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Matts (1087)

Matts
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I work for MessageLabs [messagelabs.com] in Toronto, ON, Canada. I write spam filters, MTA software, high performance network software, string matching algorithms, and other cool stuff mostly in Perl and C.

Journal of Matts (1087)

Friday July 06, 2007
08:55 PM

Idea for perl 5.12

[ #33733 ]

My first post in a long time to p5p was on a thread about ideas for perl 5.12, a thread which got dragged off into the mad quagmire of adding XML libraries to perl core (a bad idea, and I wrote some of the ones being talked about being added).

Instead, I suggested that perl support a new keyword: "class". Which would allow you to write:

class Foo isa Bar, Baz {
  my $x  # instance variable
  our $y # class variable
 
  sub method {
    # note no $self in here - we don't need it
    $x = 1;
    $y++;
    SUPER::method(@_);
  }
 
};

Now I remember talking to Artur at YAPC one year and he said this was eminently doable - you can have a class equivalent of lexical variables which would make access as fast as accessing a true lexical. But that might have been the beer talking, and I haven't done enough poking about the perl internals to know the truth. Certainly if you couldn't make this faster than a current perl "class" then it's not worth it.

I worry this will upset some perl6 people, as a) it's not the perl6 syntax. and b) it removes the need for perl6 for a lot of people. But frankly sometimes you need some stink bombs thrown in.

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  • ... and that's not a good thing. How can you tell by looking at a variable name whether it's a lexical or an instance or a class variable?

    Twigils help in Perl 6.

    • If you don't know what a variable does or is for, why the hell are you using it?

      This is like people who argue that perl is line noise because they don't understand it.
      • If you don't know what a variable does or is for, why the hell are you using it?

        Please excuse me for not memorizing the name of every single instance variable and for not wanting to scroll up to the class declarations in every class I ever want to read.

        • It's not about reading it, it's about using it. If you're doing some coding and you're accessing a variable that you don't know whether it's an instance or a class variable then you've got bigger problems coding than your are showing concern for.

          Alternatively your way lies hungarian notation, which you're welcome to use.
          • It's not about reading it, it's about using it.

            I don't see the difference. I could quote SICP (programs should be written primarily for people to read, not computers) or Larry Wall (different things should look different), but one of my prime goals when I program is to write code in such a way that I can keep only the details of the local context in my mind, as much as possible.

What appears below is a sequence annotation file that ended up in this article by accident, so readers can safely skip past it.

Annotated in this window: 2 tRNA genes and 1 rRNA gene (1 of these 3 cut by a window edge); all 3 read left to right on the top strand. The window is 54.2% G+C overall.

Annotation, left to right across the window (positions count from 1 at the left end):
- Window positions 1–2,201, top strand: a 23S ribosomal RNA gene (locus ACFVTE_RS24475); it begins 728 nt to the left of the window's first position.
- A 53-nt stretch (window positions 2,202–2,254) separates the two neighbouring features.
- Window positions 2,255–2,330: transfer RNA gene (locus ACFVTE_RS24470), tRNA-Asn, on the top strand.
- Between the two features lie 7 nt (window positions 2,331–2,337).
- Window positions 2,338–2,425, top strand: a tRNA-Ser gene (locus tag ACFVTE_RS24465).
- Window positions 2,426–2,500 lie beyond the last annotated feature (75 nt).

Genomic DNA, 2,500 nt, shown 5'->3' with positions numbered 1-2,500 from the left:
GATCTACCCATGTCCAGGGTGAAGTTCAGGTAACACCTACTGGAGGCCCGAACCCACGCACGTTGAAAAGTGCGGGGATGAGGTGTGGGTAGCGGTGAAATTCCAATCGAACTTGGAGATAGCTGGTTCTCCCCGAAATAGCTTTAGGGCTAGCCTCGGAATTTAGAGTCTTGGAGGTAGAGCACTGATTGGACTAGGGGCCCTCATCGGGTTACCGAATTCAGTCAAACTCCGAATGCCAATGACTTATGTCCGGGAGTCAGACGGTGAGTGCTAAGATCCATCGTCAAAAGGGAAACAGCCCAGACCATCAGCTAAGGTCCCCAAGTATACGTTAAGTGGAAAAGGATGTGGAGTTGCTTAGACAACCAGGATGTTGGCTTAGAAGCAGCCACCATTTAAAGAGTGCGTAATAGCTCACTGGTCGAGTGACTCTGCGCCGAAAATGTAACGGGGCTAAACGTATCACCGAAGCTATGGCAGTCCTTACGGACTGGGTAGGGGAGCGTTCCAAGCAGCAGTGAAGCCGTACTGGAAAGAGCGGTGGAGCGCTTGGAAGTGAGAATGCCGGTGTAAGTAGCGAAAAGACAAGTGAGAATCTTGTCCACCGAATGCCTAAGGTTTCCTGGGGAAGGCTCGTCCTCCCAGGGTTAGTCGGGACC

Having to flip back and forth throughout all of the enclosing scopes to figure out which variables are lexicals and globals

            • I could quote SICP (programs should be written primarily for people to read, not computers) or Larry Wall (different things should look different), but one of my prime goals when I program is to write code in such a way that I can keep only the details of the local context in my mind, as much as possible.

              Well either way, the difference with my version is you actually have class local variables which work and aren't externally tweakable (compared to perl5). Nothing about my scheme makes it impossible to define variables in ways that makes it clear that they're class or instance variables. Use capitalisation if that makes sense (i.e. my $instance_var vs our $ClassVar) - it's simply an alternative to hungarian notation or sigils.

              I certainly think this is a pointless argument compared to the potential benefits

              • If there's only one contraindication of design in Perl 5, it's that relying on people to do the right thing without providing any recommendation of preference leads to confusion.

                I'm all for opaque objects and a better syntax for them. Yet it's clear to me that the existing OO support in Perl 5 requires a lot of discipline. (It took several years for people to start to believe that opaque objects might be helpful, for example.)

                I'm just not sure that adding two new types of variable scopes while leaving

                • Okay why not use a twigil then?

                  Assuming it's too hard to take $. over (since perldoc perlvar tells me it's the current line number in the output filehandle and I know nothing about the perl parser and if we could distinguish between $.foo as a single statement and $.foo as some kind of strange global symbol followed by a function call probably illegal statement but hell this is Perl5 we're talking about)... why not $_? Traditionally this has been a "private" variable (and since you're already arguing for

    • In Perl 6, how do you tell by looking at a method name the difference between an instance and class method? (Well, internally it's easy, but externally, not so much. This is a problem with most programming languages.)

      Aside from that minor quibble, I do agree with your point. Being able to easily disambiguate between these cases is important and relying on convention can be difficult. Programmers who don't grok OO will do stuff like this and then complain it's broken:

      my $x;

      class Foo isa Bar, Baz {

  • I like this idea except that I think the class Foo must apply to the whole file or to the next class statement (the same way package does). That you don't have to pointlessly indent methods in class, like you have to in C++.